Friday, Oct. 30, 2009 | 5:32 p.m.
He wound up spinning the story from the summer of 1983, the one where he was foisted into a Fourth of July battle of genres with The Beach Boys on the lawn of the National Mall.
Good. I’m glad he put that out there. We need more of that in “Once Before I Go,” Wayne Newton’s autobiographical stage show at Tiffany Theater at Tropicana. In Wednesday’s gala premiere of the show, Newton uncorked an old story that marked one of the more difficult moments of his career. It was from the summer of 1983 when Newton, at the height of his Vegas popularity, was unwittingly pitted against The Beach Boys in a clumsy bit of rescheduling for the annual, free July 4 concert in D.C.
For those who don’t remember, the show was scarred by a very strange controversy that was 100 percent avoidable if not for the dopey dronings and directives of then-Interior Secretary James Watt. The Beach Boys had customarily performed at the July 4 concert, which drew about a half million fans to the Mall, but for the 1983 show, Watt refused to consider any rock band (but not actually singling out The Beach Boys) because he said they would attract “the wrong element.” You know, pot smokers, premarital sex practitioners, those folks.
At the time of the comment, Watt wouldn’t have known The Beach Boys from The Hardy Boys. But to bring in a more patriotic theme, organizers turned to Newton to perform the free concert -- “The King of Las Vegas,” as he was billed, the anti-Beach Boy. By then the whole Fourth of July project was a mess, with controversy and storm clouds swirling over the burdensome performance. Newton says that just before going on, he prayed for relief from the thunderstorm that threatened to wipe out the concert. Not only did he manage to pull off the show, at one point snapping, “Those of you who are booing can leave so the rest of us can enjoy ourselves,” he weathered the storm created by Watt, who soon after was forced to resign after describing some of his advisories as “a black, a woman, two Jews and a cripple.”
The Mall segment in “Once Before I Go” does not bring in Newton’s comments to those booing him from the crowd. Nor does it mention that Newton’s friend Nancy Reagan also was a big Beach Boys fan who criticized Watt’s decision to cut the band out of the annual event. But the retelling does invite a dose of anti-Newton sentiment, which the star himself says was “a down moment,” into his own show. For Newton, who tries to keep the message as uplifting as possible, it was a true departure from form.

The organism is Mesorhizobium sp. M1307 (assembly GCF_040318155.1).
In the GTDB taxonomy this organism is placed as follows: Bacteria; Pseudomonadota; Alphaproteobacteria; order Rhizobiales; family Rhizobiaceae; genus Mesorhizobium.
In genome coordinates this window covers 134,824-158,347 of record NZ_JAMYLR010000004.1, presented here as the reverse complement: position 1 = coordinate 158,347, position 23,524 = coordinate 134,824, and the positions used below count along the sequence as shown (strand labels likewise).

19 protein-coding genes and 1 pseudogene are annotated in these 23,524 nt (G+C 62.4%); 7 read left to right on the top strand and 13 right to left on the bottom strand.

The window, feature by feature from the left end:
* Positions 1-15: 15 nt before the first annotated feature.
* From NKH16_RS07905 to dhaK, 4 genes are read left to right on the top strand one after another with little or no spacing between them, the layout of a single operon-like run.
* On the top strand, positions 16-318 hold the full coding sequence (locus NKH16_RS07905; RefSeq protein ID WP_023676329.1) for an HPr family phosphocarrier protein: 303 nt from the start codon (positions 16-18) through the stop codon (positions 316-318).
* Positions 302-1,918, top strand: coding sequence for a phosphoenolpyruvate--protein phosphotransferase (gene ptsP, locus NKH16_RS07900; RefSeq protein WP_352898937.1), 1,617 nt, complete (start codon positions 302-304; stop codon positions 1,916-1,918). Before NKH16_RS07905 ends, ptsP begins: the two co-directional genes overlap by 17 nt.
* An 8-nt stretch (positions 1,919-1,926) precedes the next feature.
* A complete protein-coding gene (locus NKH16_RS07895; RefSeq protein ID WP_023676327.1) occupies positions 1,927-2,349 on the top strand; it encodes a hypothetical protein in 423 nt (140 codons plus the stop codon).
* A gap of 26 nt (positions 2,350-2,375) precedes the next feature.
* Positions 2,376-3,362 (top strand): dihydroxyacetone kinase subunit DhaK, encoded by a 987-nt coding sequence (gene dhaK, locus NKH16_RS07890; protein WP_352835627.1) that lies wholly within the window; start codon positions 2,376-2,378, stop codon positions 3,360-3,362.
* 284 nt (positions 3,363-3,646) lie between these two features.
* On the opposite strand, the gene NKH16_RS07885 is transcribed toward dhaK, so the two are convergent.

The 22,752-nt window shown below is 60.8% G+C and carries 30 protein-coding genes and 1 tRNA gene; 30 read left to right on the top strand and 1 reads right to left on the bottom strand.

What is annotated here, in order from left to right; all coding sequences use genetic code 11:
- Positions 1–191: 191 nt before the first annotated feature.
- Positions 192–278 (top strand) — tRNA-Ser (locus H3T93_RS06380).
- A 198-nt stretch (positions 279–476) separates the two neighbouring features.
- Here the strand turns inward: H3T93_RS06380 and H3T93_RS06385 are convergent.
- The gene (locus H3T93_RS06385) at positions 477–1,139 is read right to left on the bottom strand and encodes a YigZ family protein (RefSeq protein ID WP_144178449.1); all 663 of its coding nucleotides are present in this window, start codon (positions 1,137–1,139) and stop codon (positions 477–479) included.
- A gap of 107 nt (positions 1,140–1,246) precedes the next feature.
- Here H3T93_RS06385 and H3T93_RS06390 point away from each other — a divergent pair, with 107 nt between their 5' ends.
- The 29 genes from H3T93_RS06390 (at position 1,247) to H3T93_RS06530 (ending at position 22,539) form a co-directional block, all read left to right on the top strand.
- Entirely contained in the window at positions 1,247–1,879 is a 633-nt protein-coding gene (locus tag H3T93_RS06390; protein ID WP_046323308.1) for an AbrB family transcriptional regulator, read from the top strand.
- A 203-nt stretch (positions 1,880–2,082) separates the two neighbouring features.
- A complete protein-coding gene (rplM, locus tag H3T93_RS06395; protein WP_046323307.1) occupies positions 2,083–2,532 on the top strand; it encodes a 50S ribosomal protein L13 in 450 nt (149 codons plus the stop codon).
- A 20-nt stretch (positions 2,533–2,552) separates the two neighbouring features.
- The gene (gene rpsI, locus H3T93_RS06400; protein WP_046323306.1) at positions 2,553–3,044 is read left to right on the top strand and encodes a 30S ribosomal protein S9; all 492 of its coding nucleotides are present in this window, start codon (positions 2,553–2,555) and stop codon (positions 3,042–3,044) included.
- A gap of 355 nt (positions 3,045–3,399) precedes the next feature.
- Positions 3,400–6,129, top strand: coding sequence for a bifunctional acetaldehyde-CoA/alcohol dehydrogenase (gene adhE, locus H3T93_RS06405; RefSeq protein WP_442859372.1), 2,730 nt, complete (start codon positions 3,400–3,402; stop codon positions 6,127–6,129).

The Fourth of July segment was actually absent from the production’s previews but finally put in place for the premiere. After Wednesday’s show, Newton said he’d long planned to use the material, but it took weeks to locate, assemble and edit the old footage. It works as a means to offset the more lively anecdotes Newton shares with the crowd. It hasn’t been all red roses for The Wayner, despite the song title. The next tale I hope he considers dusting is the time he traveled to NBC studios in Burbank, Calif., and threatened to knock Johnny Carson on his ass for telling Newton jokes in his monologue. It’s a great story I hope makes it to the stage. We can always hope, right?
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Two post-show meetings worth noting: Louis Prima Jr. talking and posing with The Wayner, who clearly enjoyed talking with the son of Vegas lounge legend Louis Prima. The younger Prima is working on an autobiographical tribute to his father in L.A., and one day hopefully we’ll see that here. Also, the great Las Vegas artist (and native Las Vegan) Jerry Misko finally got to meet Newton. Misko’s work centers on vintage Vegas, particularly the city’s great neon effects, and he has a deep appreciation for Newton’s legacy. But he’d never met Newton until Wednesday, when the two posed for a blurry/artsy, long overdue photo. … Cheryl Burke, Wayner’s partner from “Dancing With the Stars,” who appeared onstage unexpectedly (well, Newton expected it) in a dance sequence, partied until about 3 a.m. at Cathouse at the Luxor after the show. It’s funny that Newton used a fake pencil-thin mustache in that segment, looking like a caricature of his former self. … Zowie Bowie was in tan form, as always. Give Marley Taylor a hug, she loves it. … The “Peepshow” posse, led by Holly Madison and Josh Strickland, watched the performance, and Madison now is attempting to get her hands on the vintage Vegas montage poster outside Newton’s dressing room. Good luck with that. I don’t believe any others exist. … Madison also took part in a photo shoot Thursday with Robert “Bubbles” Ubriaco at Rao’s at Caesars Palace, which has nothing to do with the Newton show but would also make a great poster. … Wink Martindale was in attendance, which might seem a little curious except that the first time Newton heard “Danke Schoen” on the radio, it was on Martindale’s show on KFWB in L.A. … I spent some quality time before the show with my dear friend Kate Bennett (who, Kate-tastically, was the first and best gossip columnist at the L.V. Sun), who is now editor in chief of Vegas magazine. The upcoming issue features a profile of Andre Agassi, written by the Katester. … Wayner has the latest take on the Viagra joke, for which I’ve now heard three punch lines after the “call your doctor if the condition lasts more than four hours” line. Robert Schimmel’s punch line: “Call a doctor? I’m calling a hooker!” Steve Lawrence’s punch line: “Call a doctor? I’m calling the McGuire Sisters!” Wayner’s punch line: “Call a doctor? I’m calling the newspaper!” It’s so hard to pick a winner here.
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